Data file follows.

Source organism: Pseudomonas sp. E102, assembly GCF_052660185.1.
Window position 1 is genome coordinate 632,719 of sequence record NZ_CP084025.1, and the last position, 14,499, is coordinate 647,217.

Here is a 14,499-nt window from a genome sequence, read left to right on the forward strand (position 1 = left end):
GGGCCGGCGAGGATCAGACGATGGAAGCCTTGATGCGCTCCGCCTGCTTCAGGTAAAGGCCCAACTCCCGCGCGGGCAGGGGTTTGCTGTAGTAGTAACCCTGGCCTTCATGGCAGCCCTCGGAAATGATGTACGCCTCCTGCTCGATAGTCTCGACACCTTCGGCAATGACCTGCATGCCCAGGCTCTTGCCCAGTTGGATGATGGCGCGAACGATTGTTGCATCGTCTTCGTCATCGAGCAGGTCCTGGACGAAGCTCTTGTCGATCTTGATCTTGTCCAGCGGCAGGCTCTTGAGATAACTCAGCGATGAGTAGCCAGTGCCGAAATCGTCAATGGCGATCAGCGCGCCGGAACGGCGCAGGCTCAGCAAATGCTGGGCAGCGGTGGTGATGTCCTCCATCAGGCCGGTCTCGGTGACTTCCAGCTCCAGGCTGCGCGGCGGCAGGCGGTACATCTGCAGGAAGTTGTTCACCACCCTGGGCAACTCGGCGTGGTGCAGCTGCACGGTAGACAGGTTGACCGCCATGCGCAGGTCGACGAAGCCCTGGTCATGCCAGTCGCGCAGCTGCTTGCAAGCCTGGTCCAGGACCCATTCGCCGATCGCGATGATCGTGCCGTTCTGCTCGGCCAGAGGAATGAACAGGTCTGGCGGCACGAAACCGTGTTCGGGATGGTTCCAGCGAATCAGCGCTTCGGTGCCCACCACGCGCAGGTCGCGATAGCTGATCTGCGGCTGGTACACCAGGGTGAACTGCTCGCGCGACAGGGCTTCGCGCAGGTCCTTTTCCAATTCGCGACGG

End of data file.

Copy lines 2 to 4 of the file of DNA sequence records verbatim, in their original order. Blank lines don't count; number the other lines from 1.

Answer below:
Window position 1 is genome coordinate 632,719 of sequence record NZ_CP084025.1, and the last position, 14,499, is coordinate 647,217.

Here is a 14,499-nt window from a genome sequence, read left to right on the forward strand (position 1 = left end):
GGGCCGGCGAGGATCAGACGATGGAAGCCTTGATGCGCTCCGCCTGCTTCAGGTAAAGGCCCAACTCCCGCGCGGGCAGGGGTTTGCTGTAGTAGTAACCCTGGCCTTCATGGCAGCCCTCGGAAATGATGTACGCCTCCTGCTCGATAGTCTCGACACCTTCGGCAATGACCTGCATGCCCAGGCTCTTGCCCAGTTGGATGATGGCGCGAACGATTGTTGCATCGTCTTCGTCATCGAGCAGGTCCTGGACGAAGCTCTTGTCGATCTTGATCTTGTCCAGCGGCAGGCTCTTGAGATAACTCAGCGATGAGTAGCCAGTGCCGAAATCGTCAATGGCGATCAGCGCGCCGGAACGGCGCAGGCTCAGCAAATGCTGGGCAGCGGTGGTGATGTCCTCCATCAGGCCGGTCTCGGTGACTTCCAGCTCCAGGCTGCGCGGCGGCAGGCGGTACATCTGCAGGAAGTTGTTCACCACCCTGGGCAACTCGGCGTGGTGCAGCTGCACGGTAGACAGGTTGACCGCCATGCGCAGGTCGACGAAGCCCTGGTCATGCCAGTCGCGCAGCTGCTTGCAAGCCTGGTCCAGGACCCATTCGCCGATCGCGATGATCGTGCCGTTCTGCTCGGCCAGAGGAATGAACAGGTCTGGCGGCACGAAACCGTGTTCGGGATGGTTCCAGCGAATCAGCGCTTCGGTGCCCACCACGCGCAGGTCGCGATAGCTGATCTGCGGCTGGTACACCAGGGTGAACTGCTCGCGCGACAGGGCTTCGCGCAGGTCCTTTTCCAATTCGCGACGG